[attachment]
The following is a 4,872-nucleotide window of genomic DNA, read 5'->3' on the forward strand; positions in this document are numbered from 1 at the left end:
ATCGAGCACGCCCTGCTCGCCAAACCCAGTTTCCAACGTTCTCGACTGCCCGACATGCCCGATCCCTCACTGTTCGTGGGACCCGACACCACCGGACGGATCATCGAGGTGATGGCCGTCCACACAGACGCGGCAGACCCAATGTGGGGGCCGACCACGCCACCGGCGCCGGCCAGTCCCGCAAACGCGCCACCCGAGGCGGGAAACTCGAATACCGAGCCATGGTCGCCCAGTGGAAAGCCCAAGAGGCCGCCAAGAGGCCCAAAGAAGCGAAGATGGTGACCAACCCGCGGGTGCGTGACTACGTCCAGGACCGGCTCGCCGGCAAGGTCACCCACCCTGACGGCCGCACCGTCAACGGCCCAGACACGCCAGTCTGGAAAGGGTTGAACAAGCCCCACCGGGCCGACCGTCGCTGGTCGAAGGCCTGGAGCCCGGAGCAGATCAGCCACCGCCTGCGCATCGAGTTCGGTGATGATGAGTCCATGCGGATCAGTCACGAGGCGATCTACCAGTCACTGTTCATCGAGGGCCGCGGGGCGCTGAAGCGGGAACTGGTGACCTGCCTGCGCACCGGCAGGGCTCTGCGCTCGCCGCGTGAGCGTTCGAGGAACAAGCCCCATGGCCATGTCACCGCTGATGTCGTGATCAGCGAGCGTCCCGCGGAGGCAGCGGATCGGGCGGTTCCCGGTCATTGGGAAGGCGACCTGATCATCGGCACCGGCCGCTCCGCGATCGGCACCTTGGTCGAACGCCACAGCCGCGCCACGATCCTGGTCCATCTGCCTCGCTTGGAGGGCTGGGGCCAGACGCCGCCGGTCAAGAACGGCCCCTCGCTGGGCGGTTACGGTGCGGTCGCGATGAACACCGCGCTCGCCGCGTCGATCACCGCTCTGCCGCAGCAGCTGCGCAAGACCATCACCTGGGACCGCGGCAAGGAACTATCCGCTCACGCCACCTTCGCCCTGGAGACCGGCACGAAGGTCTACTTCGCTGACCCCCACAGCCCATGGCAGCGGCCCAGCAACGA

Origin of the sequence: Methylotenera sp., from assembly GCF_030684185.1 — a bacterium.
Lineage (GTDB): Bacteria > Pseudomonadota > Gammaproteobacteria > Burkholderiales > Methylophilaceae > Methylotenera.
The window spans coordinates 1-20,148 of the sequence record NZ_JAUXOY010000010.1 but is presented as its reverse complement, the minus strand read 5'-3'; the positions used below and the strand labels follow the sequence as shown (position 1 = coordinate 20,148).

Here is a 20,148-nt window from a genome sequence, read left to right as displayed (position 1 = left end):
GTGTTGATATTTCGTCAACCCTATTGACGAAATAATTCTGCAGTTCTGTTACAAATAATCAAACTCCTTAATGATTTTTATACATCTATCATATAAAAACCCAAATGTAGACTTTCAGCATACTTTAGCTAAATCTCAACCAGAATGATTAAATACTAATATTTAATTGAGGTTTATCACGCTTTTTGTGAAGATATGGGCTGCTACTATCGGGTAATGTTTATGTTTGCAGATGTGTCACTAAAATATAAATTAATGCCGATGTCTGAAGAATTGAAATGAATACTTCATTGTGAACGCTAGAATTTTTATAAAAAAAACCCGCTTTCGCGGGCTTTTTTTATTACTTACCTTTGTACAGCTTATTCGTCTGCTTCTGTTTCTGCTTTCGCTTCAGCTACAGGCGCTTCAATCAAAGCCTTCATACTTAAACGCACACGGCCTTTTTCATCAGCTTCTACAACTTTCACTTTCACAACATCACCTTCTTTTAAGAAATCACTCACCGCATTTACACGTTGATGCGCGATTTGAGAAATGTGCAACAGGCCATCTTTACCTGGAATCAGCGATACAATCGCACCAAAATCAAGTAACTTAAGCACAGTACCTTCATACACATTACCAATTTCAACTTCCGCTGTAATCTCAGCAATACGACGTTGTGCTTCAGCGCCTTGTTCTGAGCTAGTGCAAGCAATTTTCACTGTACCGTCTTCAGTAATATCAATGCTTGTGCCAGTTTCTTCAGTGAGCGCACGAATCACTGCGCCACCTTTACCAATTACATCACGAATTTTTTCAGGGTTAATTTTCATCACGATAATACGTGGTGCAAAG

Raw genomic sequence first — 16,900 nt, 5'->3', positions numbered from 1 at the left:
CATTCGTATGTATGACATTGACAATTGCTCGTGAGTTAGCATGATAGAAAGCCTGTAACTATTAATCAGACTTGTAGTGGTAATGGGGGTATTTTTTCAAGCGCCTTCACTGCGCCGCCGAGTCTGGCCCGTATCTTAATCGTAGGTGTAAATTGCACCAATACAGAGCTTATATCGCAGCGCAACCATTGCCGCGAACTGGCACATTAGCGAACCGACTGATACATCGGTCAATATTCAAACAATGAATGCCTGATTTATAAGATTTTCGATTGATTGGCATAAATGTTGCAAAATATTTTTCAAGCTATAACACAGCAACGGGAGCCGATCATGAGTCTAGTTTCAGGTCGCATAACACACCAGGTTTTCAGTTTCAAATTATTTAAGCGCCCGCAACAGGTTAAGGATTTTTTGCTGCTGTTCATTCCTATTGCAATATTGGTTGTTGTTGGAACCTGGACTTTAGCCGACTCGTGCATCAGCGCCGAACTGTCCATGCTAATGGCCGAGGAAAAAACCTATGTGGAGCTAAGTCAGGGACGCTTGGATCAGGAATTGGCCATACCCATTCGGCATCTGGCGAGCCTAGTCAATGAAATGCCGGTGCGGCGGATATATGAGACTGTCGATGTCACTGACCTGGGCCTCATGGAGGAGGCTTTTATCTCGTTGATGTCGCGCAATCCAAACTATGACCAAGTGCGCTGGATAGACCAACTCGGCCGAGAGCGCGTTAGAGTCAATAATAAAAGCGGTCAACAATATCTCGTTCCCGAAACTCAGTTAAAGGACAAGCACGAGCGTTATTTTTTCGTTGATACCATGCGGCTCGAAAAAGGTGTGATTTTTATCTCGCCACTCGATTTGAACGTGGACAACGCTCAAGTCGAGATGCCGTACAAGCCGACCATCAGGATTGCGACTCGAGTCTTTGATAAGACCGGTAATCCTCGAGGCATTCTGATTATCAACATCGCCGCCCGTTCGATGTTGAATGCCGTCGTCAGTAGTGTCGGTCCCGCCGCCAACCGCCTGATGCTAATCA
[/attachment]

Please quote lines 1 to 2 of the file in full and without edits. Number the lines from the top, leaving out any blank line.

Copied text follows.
The following is a 4,872-nucleotide window of genomic DNA, read 5'->3' on the forward strand; positions in this document are numbered from 1 at the left end:
ATCGAGCACGCCCTGCTCGCCAAACCCAGTTTCCAACGTTCTCGACTGCCCGACATGCCCGATCCCTCACTGTTCGTGGGACCCGACACCACCGGACGGATCATCGAGGTGATGGCCGTCCACACAGACGCGGCAGACCCAATGTGGGGGCCGACCACGCCACCGGCGCCGGCCAGTCCCGCAAACGCGCCACCCGAGGCGGGAAACTCGAATACCGAGCCATGGTCGCCCAGTGGAAAGCCCAAGAGGCCGCCAAGAGGCCCAAAGAAGCGAAGATGGTGACCAACCCGCGGGTGCGTGACTACGTCCAGGACCGGCTCGCCGGCAAGGTCACCCACCCTGACGGCCGCACCGTCAACGGCCCAGACACGCCAGTCTGGAAAGGGTTGAACAAGCCCCACCGGGCCGACCGTCGCTGGTCGAAGGCCTGGAGCCCGGAGCAGATCAGCCACCGCCTGCGCATCGAGTTCGGTGATGATGAGTCCATGCGGATCAGTCACGAGGCGATCTACCAGTCACTGTTCATCGAGGGCCGCGGGGCGCTGAAGCGGGAACTGGTGACCTGCCTGCGCACCGGCAGGGCTCTGCGCTCGCCGCGTGAGCGTTCGAGGAACAAGCCCCATGGCCATGTCACCGCTGATGTCGTGATCAGCGAGCGTCCCGCGGAGGCAGCGGATCGGGCGGTTCCCGGTCATTGGGAAGGCGACCTGATCATCGGCACCGGCCGCTCCGCGATCGGCACCTTGGTCGAACGCCACAGCCGCGCCACGATCCTGGTCCATCTGCCTCGCTTGGAGGGCTGGGGCCAGACGCCGCCGGTCAAGAACGGCCCCTCGCTGGGCGGTTACGGTGCGGTCGCGATGAACACCGCGCTCGCCGCGTCGATCACCGCTCTGCCGCAGCAGCTGCGCAAGACCATCACCTGGGACCGCGGCAAGGAACTATCCGCTCACGCCACCTTCGCCCTGGAGACCGGCACGAAGGTCTACTTCGCTGACCCCCACAGCCCATGGCAGCGGCCCAGCAACGA